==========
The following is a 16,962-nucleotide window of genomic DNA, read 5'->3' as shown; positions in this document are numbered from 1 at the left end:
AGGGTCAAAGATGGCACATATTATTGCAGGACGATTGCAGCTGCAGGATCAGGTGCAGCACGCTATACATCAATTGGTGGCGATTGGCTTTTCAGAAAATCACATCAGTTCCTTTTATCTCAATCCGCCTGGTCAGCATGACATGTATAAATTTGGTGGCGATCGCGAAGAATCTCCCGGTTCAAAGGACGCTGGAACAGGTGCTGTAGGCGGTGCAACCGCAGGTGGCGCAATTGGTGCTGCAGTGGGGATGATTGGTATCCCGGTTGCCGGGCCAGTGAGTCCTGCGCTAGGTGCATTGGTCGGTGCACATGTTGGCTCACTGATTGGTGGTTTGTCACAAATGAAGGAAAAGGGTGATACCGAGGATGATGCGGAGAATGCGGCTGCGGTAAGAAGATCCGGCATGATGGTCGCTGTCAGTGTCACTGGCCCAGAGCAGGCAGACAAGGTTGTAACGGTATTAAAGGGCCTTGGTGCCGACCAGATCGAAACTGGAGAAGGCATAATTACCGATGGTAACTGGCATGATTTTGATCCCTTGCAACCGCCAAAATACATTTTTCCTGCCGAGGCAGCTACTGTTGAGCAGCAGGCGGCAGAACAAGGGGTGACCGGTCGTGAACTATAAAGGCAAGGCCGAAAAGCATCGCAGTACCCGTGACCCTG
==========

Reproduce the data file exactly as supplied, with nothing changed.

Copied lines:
The following is a 16,962-nucleotide window of genomic DNA, read 5'->3' as shown; positions in this document are numbered from 1 at the left end:
AGGGTCAAAGATGGCACATATTATTGCAGGACGATTGCAGCTGCAGGATCAGGTGCAGCACGCTATACATCAATTGGTGGCGATTGGCTTTTCAGAAAATCACATCAGTTCCTTTTATCTCAATCCGCCTGGTCAGCATGACATGTATAAATTTGGTGGCGATCGCGAAGAATCTCCCGGTTCAAAGGACGCTGGAACAGGTGCTGTAGGCGGTGCAACCGCAGGTGGCGCAATTGGTGCTGCAGTGGGGATGATTGGTATCCCGGTTGCCGGGCCAGTGAGTCCTGCGCTAGGTGCATTGGTCGGTGCACATGTTGGCTCACTGATTGGTGGTTTGTCACAAATGAAGGAAAAGGGTGATACCGAGGATGATGCGGAGAATGCGGCTGCGGTAAGAAGATCCGGCATGATGGTCGCTGTCAGTGTCACTGGCCCAGAGCAGGCAGACAAGGTTGTAACGGTATTAAAGGGCCTTGGTGCCGACCAGATCGAAACTGGAGAAGGCATAATTACCGATGGTAACTGGCATGATTTTGATCCCTTGCAACCGCCAAAATACATTTTTCCTGCCGAGGCAGCTACTGTTGAGCAGCAGGCGGCAGAACAAGGGGTGACCGGTCGTGAACTATAAAGGCAAGGCCGAAAAGCATCGCAGTACCCGTGACCCTG